Help Improve the BLM’s Big Game Plan!
Bureau of Land Management is considering alternatives to minimize and mitigate impacts to wildlife habitat, but more needs to be done to achieve the plan’s stated purpose.
Here's how YOU can help:
Join us in person or Zoom into the public meeting in Durango this December 7th to make your voice heard!
WHERE: Thursday, December 7th at the Durango Public Library from 5 – 7 pm.
Read more about the plan here.
- BLM’s draft Big Game RMPA is an opportunity to protect critical wildlife habitat, but doesn’t go far enough
- The draft RMPA only considers oil and gas impacts, while ignoring impacts from other industrial development, residential development, and recreation which are just as harmful to big game if not more so than oil and gas
- The draft focuses on mitigation by applying surface disturbance thresholds and allowing industry to compensate for impacts to herds with projects on private land. BLM should instead prioritize AVOIDANCE of impacts, then minimize unavoidable impacts to the greatest extent possible, before focusing on mitigation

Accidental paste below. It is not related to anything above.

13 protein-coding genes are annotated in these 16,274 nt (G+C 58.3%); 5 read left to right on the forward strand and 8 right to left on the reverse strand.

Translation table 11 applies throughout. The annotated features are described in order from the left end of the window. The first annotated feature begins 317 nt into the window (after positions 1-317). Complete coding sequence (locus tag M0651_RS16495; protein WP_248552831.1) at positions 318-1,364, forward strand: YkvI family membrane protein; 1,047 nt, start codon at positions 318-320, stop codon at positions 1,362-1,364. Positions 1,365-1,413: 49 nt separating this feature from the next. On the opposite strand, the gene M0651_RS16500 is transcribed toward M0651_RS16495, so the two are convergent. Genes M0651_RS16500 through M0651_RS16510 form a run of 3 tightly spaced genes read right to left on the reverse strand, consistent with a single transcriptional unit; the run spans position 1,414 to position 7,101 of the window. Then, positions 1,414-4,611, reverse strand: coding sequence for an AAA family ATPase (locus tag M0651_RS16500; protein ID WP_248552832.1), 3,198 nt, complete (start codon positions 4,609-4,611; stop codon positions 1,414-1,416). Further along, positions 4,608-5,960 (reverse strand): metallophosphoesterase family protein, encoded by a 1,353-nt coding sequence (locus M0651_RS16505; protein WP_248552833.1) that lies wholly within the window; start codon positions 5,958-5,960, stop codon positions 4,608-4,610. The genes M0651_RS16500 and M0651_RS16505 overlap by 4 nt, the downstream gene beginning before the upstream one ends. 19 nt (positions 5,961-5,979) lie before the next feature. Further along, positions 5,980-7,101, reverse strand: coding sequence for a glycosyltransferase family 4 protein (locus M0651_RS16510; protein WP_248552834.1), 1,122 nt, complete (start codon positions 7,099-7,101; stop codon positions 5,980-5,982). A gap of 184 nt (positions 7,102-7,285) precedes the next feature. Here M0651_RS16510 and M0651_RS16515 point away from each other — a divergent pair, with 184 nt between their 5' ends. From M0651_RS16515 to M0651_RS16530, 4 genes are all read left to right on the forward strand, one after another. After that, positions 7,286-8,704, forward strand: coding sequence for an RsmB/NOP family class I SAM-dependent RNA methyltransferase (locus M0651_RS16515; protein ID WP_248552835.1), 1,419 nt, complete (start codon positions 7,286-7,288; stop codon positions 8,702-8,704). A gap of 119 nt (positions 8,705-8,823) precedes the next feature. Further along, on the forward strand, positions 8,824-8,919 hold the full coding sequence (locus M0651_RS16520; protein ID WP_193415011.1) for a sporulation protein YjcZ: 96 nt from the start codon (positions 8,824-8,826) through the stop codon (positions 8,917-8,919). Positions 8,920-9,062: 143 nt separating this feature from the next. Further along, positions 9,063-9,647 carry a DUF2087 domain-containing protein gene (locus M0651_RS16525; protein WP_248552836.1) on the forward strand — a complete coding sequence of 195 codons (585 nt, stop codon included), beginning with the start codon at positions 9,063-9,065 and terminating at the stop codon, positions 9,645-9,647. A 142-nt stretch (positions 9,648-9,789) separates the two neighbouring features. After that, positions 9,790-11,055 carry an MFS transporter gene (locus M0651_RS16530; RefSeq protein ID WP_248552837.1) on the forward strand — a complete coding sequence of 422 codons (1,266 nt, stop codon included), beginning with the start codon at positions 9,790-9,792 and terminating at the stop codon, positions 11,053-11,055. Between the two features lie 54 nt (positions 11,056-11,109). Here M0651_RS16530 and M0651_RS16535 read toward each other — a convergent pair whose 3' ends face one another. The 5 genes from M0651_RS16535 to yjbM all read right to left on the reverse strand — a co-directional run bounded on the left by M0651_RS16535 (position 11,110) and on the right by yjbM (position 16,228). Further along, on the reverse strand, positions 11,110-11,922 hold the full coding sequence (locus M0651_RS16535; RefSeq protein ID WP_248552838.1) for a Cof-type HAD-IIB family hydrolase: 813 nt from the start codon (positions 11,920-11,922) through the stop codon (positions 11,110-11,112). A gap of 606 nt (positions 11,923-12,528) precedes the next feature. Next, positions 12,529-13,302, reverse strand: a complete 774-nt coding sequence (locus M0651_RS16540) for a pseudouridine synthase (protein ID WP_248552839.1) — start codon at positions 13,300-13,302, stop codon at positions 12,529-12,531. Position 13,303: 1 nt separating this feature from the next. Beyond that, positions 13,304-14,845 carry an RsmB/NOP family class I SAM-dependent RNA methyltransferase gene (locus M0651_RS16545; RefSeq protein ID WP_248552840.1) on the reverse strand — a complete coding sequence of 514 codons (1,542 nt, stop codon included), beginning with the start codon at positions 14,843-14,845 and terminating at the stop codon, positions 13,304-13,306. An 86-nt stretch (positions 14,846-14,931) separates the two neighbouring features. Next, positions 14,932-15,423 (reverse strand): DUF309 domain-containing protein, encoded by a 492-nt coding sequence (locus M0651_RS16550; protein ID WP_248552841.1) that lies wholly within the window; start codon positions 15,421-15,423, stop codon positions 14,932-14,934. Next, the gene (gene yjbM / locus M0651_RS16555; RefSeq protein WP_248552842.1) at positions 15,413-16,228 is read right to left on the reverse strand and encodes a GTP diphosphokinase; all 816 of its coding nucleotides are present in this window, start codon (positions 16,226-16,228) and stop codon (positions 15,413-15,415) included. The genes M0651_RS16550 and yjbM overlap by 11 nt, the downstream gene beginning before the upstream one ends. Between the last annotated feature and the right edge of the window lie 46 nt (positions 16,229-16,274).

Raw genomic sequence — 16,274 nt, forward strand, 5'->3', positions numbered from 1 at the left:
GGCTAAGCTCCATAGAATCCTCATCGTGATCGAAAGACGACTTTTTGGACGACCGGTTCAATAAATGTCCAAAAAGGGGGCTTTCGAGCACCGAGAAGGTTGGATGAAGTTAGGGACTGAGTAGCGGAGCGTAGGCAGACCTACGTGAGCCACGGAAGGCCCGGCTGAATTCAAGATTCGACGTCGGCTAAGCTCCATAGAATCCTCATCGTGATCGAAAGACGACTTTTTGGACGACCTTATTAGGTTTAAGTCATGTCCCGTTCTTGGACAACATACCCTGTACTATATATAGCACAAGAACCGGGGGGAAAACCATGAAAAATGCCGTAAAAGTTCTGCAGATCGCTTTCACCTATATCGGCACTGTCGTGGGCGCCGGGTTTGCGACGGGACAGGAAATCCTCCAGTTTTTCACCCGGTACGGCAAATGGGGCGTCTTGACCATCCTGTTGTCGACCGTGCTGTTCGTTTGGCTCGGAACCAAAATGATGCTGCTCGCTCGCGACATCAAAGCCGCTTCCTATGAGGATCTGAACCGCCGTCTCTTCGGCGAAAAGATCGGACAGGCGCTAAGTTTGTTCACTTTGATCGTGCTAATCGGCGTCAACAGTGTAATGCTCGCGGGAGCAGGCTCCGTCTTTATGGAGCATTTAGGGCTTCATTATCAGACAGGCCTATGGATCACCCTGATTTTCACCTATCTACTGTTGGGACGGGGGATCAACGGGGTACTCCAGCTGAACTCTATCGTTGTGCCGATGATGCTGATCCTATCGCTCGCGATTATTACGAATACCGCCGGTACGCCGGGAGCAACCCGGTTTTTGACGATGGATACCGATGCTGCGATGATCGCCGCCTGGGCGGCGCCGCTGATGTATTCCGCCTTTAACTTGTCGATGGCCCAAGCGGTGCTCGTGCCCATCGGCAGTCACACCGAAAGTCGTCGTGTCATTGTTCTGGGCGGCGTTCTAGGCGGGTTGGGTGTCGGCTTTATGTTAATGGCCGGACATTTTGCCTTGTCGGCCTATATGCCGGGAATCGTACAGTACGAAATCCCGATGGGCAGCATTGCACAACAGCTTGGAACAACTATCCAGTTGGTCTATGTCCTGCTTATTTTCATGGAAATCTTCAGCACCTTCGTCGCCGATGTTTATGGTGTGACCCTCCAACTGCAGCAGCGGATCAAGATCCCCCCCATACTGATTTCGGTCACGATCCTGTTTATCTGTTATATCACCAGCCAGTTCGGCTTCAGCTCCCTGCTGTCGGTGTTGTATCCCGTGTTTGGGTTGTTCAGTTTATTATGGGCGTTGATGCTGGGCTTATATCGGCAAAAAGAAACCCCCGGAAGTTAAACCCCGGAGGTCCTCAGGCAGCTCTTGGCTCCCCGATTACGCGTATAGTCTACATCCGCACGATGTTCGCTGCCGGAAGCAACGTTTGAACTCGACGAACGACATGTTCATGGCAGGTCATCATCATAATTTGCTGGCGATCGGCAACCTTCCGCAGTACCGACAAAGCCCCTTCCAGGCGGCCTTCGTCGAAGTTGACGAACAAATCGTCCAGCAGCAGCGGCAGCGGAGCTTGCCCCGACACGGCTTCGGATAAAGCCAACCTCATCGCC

- The draft includes many waivers, exemptions, and modifications to protections for big game habitat that would undermine the goals of the RMPA. These exemptions could even allow oil ad gas development near wildlife crossings, where the state has invested millions of dollars to protect both habitat connectivity and Colorado’s residents
- The BLM’s preferred alternative only applies to its surface estate, ignoring its responsibility to protect big game habitat overlying millions of acres of BLM mineral estate
- The BLM’s preferred alternative would still allow new oil and gas leasing in high priority habitat. Only alternative D would close some lands to new leasing, while still respecting valid existing rights
- The BLM should revise its draft to close oil and gas leasing on low and moderate potential lands in big game habitat, coordinate closely with CPW to identify and protect high priority habitat, eliminate waivers, exemptions, and modifications that favor industry over wildlife, and broaden the scope of its plan to avoid and minimize disturbance of all types on both BLM surface and mineral estates